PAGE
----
In a little more than a week, Christians throughout the western world will begin our annual recounting of the central narratives of our faith. From the reading of the entire passion narrative on Palm/Passion Sunday, through the retelling of the events of the Upper Room and Golgotha on Maundy Thursday and Good Friday, and culminating in the many readings of the Paschal Vigil, it is never clearer that holy story lies at the heart of the Christian faith.
But how are our stories told? More to the point, how well are our stories told? What attention do we bring to the complex and difficult activity of the public oral interpretation of the Word?
In 2007, Clayton J. Schmit invited readers of Liturgy to consider the many skills which must be mastered in order to effectively exercise the ministry of reading the Word in worship. Considering in practical detail such issues as prior study, active embodiment and precise articulation, he concluded by reminding worship planners that
Reading the Bible aloud is one of the most common elements of Christian worship. There are those who do it with grace and meaning, and those who do it inarticulately. For some reason, we seem to think that nay person who can read at all has the skill or experience to do adequate oral interpretation of literature. Remember, however, that we conclude our scripture readings with the phrase, “The word of the Lord.” If we believe this statement to be true of the text we have read, then care needs to be given as to its adequate preparation. We also need to call on people with gifts for interpretation and embodiment to do this work and to teach the art to others. We can be on the lookout in our parishes and congregations for people who are particularly gifted in such things. They might include those with dramatic experience or people who work in radio and television communication. Often, the best readers are teachers of young children who regularly read to their audiences with animation and energy. They can teach the rest of us to do this as well.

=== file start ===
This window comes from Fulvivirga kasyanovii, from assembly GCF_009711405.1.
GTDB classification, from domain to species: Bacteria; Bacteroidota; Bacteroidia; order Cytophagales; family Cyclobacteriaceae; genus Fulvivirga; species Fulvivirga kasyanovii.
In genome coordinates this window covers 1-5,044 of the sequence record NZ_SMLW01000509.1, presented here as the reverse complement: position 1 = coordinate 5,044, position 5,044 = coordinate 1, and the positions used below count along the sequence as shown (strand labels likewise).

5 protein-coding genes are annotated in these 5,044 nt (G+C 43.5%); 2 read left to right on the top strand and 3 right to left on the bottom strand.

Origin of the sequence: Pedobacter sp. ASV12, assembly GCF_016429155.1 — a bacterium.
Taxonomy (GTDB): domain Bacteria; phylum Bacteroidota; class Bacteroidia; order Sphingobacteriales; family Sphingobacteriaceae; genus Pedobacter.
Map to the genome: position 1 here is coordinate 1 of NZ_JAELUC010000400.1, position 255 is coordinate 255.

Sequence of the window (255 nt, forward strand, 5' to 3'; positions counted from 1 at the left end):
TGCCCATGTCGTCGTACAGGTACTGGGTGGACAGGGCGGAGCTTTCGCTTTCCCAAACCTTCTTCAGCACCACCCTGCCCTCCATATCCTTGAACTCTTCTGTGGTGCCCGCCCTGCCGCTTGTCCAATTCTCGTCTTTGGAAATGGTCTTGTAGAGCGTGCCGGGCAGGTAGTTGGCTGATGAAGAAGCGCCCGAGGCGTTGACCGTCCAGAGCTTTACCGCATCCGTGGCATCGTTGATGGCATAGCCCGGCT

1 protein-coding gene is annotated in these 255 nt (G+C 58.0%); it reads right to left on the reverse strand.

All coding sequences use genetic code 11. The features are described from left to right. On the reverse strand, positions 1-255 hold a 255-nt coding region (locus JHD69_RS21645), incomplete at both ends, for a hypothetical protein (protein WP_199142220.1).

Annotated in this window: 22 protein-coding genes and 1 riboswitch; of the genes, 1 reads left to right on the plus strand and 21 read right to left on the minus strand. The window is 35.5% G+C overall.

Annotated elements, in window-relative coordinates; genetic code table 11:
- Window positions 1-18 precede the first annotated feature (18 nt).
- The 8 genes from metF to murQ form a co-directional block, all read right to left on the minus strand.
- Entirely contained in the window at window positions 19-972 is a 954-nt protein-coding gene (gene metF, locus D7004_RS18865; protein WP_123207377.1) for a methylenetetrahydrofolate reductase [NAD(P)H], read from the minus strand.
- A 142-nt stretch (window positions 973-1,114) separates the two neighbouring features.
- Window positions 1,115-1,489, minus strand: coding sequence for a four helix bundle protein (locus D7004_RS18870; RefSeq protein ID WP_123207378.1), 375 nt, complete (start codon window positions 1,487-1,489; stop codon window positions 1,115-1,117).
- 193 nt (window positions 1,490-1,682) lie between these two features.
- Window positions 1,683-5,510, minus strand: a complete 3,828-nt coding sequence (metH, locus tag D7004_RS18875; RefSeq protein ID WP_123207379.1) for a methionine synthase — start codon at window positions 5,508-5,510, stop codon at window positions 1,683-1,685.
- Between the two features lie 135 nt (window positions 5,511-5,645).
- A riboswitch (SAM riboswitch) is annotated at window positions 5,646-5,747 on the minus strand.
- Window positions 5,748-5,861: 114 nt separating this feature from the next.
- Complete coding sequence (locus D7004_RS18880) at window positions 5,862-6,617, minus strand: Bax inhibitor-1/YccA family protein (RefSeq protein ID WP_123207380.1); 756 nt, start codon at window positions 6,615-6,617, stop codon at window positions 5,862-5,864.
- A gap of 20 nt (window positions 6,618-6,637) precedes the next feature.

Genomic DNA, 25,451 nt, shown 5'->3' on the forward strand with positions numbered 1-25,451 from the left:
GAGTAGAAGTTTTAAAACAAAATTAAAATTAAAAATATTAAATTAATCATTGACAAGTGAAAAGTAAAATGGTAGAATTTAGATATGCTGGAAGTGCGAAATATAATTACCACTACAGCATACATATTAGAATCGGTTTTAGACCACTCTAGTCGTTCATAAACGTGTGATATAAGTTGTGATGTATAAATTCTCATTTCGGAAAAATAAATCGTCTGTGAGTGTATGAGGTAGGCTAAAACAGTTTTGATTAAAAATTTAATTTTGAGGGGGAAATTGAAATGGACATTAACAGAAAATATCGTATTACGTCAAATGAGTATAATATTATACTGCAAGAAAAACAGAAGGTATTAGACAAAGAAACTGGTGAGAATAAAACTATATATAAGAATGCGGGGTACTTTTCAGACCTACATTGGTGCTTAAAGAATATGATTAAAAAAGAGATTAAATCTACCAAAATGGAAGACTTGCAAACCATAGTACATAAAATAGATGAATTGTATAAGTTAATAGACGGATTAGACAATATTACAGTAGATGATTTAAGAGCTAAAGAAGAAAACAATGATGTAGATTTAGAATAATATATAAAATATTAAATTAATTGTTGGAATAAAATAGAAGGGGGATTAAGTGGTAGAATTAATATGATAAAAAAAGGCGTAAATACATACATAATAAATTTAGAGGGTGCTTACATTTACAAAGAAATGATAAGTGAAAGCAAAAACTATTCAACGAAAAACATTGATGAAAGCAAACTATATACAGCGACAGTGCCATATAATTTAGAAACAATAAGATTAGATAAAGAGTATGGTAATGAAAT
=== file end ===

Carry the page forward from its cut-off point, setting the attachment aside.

What efforts does your congregation make to recruit and train those who exercise the ministry of Reader of the Word?
Clayton J. Schmit (2007): The Living Word: Restoring Life to Scripture Reading in Worship: Liturgy 42:4, 30.
Clayton J. Schmit is an ordained pastor in the Evangelical Lutheran Church in America, holds the Arthur DeKruyter/Christ Church Oak Brook Chair of Preaching and serves as academic director of the Brehm Center for Worship, Theology and the Arts at Fuller Theological Seminary. He is the author of several books, most recently Performance in Preaching: Bringing the Sermon to Life and Sent and Gathered: A Worship Manual for the Missional Church.